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      1. Did you read her interview over at EW.com, Jenny? She talks about Carter as a superhero. Wonder Woman would work. She’d also make a *terrific* Misty Knight. Someone please call up Netflix/Marvel and tell them to cast her in those new Marvel shows being produced for Netflix that include Jessica Jones/Luke Cage/Daredevil.

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  5. I hate it when my favorite characters are killed. There is another way to get rid of them to revive a story. For example, a relocation or a family emergency would remove the character from the storyline but leave the ‘end’ open and dangling – for an occasional guest appearance later on, maybe. In CSI NY, they didn’t kill Stella – they had her accept a job in another city and move away. The show had changed with her leaving, not for the best, in my opinion, but it had changed.

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    1. But sometimes the move doesn’t make sense because that character would not leave that community. I will never believe that Doug Ross would leave the woman he loved and his newborn twin daughters to take a job across the country. And I do not believe that Brenda Leigh left her team for a promotion, either.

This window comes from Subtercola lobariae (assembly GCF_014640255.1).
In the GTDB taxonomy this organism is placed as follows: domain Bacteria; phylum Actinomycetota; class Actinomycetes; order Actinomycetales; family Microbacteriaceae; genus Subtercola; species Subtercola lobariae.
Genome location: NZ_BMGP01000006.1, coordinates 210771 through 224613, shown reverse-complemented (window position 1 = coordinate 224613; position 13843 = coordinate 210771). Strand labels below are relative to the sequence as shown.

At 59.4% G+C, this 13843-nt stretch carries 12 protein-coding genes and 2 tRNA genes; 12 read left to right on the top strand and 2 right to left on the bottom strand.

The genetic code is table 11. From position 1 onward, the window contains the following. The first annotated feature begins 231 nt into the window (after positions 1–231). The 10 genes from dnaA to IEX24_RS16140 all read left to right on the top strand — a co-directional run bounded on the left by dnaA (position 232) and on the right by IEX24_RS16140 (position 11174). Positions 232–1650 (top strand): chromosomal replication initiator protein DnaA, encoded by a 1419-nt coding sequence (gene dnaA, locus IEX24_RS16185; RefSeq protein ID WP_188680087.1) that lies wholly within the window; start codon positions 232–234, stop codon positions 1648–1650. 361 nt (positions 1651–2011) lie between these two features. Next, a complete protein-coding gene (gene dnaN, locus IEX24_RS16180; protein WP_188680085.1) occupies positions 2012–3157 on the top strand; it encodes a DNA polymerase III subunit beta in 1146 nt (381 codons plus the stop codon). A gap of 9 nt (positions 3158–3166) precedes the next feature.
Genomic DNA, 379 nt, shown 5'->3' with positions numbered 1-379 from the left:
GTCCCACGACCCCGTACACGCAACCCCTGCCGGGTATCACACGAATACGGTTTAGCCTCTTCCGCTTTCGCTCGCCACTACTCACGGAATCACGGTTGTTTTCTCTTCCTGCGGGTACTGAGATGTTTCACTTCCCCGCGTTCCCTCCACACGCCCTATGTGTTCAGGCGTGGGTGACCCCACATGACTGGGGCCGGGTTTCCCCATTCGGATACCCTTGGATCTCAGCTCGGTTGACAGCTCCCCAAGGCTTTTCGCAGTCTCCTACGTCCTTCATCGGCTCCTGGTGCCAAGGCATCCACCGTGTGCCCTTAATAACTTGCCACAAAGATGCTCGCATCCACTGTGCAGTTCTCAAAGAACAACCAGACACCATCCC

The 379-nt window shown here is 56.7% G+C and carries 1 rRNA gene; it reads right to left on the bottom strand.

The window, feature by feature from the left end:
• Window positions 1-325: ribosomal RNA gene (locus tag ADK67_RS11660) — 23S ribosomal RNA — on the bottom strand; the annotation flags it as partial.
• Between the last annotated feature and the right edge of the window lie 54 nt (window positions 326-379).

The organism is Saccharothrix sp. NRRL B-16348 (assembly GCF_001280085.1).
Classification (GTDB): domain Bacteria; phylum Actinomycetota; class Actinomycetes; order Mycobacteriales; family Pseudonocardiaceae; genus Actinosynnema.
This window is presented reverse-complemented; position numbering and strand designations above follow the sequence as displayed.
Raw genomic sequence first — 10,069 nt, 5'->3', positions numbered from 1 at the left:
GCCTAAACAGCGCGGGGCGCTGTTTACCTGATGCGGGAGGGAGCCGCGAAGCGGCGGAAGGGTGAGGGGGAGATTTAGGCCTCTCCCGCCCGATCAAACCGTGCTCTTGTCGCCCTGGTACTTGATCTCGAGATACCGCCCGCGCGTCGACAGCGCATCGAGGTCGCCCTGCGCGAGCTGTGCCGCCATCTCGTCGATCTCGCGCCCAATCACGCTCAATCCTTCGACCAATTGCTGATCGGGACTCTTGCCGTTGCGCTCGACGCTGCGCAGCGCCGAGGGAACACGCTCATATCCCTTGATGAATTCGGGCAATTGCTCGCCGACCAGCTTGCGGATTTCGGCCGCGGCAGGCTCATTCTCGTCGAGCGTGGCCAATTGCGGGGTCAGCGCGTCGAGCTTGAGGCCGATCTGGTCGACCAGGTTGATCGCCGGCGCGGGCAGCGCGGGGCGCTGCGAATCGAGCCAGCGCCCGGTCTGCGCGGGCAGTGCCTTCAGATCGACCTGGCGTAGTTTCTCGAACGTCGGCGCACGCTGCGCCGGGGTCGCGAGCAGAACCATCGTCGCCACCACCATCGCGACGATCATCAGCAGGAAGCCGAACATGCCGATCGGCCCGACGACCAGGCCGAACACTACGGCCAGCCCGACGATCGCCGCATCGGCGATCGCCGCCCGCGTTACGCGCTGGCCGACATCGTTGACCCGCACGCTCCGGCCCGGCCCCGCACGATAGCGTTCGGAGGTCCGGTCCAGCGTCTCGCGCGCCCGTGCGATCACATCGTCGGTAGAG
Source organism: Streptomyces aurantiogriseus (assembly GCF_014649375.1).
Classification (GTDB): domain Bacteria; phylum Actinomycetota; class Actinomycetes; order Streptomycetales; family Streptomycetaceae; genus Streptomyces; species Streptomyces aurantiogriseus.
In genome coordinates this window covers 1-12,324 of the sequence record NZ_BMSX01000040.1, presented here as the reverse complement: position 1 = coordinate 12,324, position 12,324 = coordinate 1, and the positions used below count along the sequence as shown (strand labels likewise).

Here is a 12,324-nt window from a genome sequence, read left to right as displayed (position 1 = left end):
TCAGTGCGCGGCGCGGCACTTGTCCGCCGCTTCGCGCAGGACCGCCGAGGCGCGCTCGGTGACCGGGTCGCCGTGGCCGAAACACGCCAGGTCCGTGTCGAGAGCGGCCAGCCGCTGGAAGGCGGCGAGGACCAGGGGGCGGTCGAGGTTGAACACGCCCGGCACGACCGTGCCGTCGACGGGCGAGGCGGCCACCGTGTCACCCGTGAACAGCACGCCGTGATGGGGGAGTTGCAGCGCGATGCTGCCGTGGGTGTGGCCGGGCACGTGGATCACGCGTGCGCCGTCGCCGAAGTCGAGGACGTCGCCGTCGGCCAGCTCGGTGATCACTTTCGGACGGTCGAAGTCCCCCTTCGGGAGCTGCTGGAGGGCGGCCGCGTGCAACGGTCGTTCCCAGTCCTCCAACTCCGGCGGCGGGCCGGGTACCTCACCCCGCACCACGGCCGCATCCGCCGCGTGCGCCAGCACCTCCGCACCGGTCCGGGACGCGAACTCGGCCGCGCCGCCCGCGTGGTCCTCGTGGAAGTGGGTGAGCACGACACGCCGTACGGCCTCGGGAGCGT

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      1. Right — you have to give the reason to leave the community. Eg that he wants to protect the community by going away (if he thinks it’s his presence that brings a danger on them, though that leaves an unresolved danger if you need to keep that character gone) or that there’s a stronger draw elsewhere, like an open-ended obligation to birth family somewhere else. I could believe for several of my favorite characters that they would leave a chosen family if they thought it was their duty to take care of an elderly parent or something.

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  6. I remember being outraged when Tara was killed. I’m illogically protective of the fictional communities I’ve come to know and love. But it was a huge turning point within that community. I think that was when Buffy and the Scoobys became adults.

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  7. I can’t speak to this show, but there’s a strong possibility that when the choice comes down to killing beloved characters, the story has simply gone on too long. The writer is forced to make those hard, hard choices because s/he (usually he, it seems) didn’t end the story at a wedding or a baby.